On the phone a few weeks ago, my dad told me that I had to “root hog or die.” I had just gotten done working at my job on-campus and was exhausted, but “root hog, or die” is just what I had been, and always have been doing. Survival is what we do best in my family, and for seven years now I have been struggling to figure out the best way to survive in an environment I knew nothing and still know very little about. For four years, I was a full-scholarship student at a private boarding school, and now I’m a working-class woman at Haverford College. My experience is one that doesn’t quite fit in at Haverford; my cultural experience from rural, working-class central Pennsylvania is much different than that of many of my upper-middle class counter parts, and even that of my working-class urban peers. I have trouble finding anyone else who knows what its like to go hunting, to use a chainsaw, to drive a pick-up truck up a mountain, or having friends who are the same age but without a high school diploma and with two children.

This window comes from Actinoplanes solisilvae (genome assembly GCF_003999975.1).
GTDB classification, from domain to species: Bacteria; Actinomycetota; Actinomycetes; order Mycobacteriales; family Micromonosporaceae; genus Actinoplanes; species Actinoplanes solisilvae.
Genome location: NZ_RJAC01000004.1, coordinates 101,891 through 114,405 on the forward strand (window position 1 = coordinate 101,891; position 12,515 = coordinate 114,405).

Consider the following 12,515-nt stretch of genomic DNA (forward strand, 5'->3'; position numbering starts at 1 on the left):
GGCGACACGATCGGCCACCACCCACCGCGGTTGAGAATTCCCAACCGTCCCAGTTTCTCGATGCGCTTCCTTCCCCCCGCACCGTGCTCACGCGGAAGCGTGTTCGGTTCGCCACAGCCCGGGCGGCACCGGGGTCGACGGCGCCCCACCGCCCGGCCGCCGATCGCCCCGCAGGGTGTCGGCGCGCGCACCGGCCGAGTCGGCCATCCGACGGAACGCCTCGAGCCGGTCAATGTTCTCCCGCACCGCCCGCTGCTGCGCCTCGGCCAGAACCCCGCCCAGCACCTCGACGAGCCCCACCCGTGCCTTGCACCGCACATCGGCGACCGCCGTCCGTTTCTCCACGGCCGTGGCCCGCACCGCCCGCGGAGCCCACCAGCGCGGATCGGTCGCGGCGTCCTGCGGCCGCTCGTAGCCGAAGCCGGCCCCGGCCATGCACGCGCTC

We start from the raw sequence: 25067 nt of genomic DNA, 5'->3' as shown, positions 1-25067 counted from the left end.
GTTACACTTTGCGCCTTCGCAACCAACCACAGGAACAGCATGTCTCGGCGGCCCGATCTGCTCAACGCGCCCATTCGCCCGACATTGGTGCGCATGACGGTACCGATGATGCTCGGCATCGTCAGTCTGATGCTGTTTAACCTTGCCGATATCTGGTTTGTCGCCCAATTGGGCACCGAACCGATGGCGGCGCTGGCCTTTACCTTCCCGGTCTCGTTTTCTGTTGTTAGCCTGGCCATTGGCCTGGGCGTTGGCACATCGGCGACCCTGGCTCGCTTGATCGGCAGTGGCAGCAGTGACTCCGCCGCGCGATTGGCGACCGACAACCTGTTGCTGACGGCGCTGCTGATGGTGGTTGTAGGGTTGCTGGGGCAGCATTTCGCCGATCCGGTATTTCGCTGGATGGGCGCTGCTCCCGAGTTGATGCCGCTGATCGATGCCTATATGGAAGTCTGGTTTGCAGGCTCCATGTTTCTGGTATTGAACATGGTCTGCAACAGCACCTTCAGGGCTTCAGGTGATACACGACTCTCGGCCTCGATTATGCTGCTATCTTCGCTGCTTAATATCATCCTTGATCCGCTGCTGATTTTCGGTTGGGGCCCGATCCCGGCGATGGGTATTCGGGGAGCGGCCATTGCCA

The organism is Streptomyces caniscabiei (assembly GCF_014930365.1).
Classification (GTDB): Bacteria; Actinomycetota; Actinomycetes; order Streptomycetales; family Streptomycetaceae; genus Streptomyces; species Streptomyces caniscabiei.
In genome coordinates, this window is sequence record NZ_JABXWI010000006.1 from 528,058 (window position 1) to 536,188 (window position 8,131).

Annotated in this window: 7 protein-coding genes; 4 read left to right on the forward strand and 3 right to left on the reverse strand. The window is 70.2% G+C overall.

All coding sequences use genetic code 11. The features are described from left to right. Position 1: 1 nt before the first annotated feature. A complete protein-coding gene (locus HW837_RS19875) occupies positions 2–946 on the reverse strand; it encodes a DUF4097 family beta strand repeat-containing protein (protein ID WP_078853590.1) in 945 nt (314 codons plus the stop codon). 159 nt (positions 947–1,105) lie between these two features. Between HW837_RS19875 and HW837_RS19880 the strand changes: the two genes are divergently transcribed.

I like to go home because I know I’ll always be able to fit in there, and I will always feel somewhat out of place at a place like Haverford. Sometimes, though, I feel guilty when I’m at home. My education has given me a certain amount of unexpected upward social mobility that has, whether I like it or not, changed the way I see the world around me. When I see my friends who already have children, or are working full-time at factories, or have only had the opportunity to go to community college, going back to Haverford feels like an unwarranted escape from the real world. My class gives me the good fortune to have had experiences that give me a fuller perspective and understanding of both the worlds that I’m a part of. As scholar Donna Langston explains in her beautiful essay “Who Am I Now?”, “Class is complex and has different meanings and experiences in different settings. There is a difference between the urban working class and the rural working class. Class is defined differently in African-American, American Indian, Asian-American, and Latino communities. There is a very complex system of class differences and privilege among the working class” (Langston 71).